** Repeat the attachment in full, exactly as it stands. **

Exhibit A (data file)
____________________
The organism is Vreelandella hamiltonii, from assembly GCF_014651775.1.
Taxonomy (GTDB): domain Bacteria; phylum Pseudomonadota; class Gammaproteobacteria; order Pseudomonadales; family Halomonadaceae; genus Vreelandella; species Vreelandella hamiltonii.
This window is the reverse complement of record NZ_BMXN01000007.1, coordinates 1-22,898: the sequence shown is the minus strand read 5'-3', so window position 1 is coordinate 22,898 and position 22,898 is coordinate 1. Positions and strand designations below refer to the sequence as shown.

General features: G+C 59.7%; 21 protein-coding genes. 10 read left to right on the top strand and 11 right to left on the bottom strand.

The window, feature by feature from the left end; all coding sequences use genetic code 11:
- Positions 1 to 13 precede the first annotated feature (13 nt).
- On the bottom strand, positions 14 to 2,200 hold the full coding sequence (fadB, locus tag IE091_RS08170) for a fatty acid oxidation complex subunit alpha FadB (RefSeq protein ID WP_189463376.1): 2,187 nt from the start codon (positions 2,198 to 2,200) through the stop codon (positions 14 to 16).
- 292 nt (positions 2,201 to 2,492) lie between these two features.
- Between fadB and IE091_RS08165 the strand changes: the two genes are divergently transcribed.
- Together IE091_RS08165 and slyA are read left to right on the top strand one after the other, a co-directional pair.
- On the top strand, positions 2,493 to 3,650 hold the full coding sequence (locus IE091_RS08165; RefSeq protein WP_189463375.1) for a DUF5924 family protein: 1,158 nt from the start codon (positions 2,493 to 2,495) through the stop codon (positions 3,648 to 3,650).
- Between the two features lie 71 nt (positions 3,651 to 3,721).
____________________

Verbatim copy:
The organism is Vreelandella hamiltonii, from assembly GCF_014651775.1.
Taxonomy (GTDB): domain Bacteria; phylum Pseudomonadota; class Gammaproteobacteria; order Pseudomonadales; family Halomonadaceae; genus Vreelandella; species Vreelandella hamiltonii.
This window is the reverse complement of record NZ_BMXN01000007.1, coordinates 1-22,898: the sequence shown is the minus strand read 5'-3', so window position 1 is coordinate 22,898 and position 22,898 is coordinate 1. Positions and strand designations below refer to the sequence as shown.

General features: G+C 59.7%; 21 protein-coding genes. 10 read left to right on the top strand and 11 right to left on the bottom strand.

The window, feature by feature from the left end; all coding sequences use genetic code 11:
- Positions 1 to 13 precede the first annotated feature (13 nt).
- On the bottom strand, positions 14 to 2,200 hold the full coding sequence (fadB, locus tag IE091_RS08170) for a fatty acid oxidation complex subunit alpha FadB (RefSeq protein ID WP_189463376.1): 2,187 nt from the start codon (positions 2,198 to 2,200) through the stop codon (positions 14 to 16).
- 292 nt (positions 2,201 to 2,492) lie between these two features.
- Between fadB and IE091_RS08165 the strand changes: the two genes are divergently transcribed.
- Together IE091_RS08165 and slyA are read left to right on the top strand one after the other, a co-directional pair.
- On the top strand, positions 2,493 to 3,650 hold the full coding sequence (locus IE091_RS08165; RefSeq protein WP_189463375.1) for a DUF5924 family protein: 1,158 nt from the start codon (positions 2,493 to 2,495) through the stop codon (positions 3,648 to 3,650).
- Between the two features lie 71 nt (positions 3,651 to 3,721).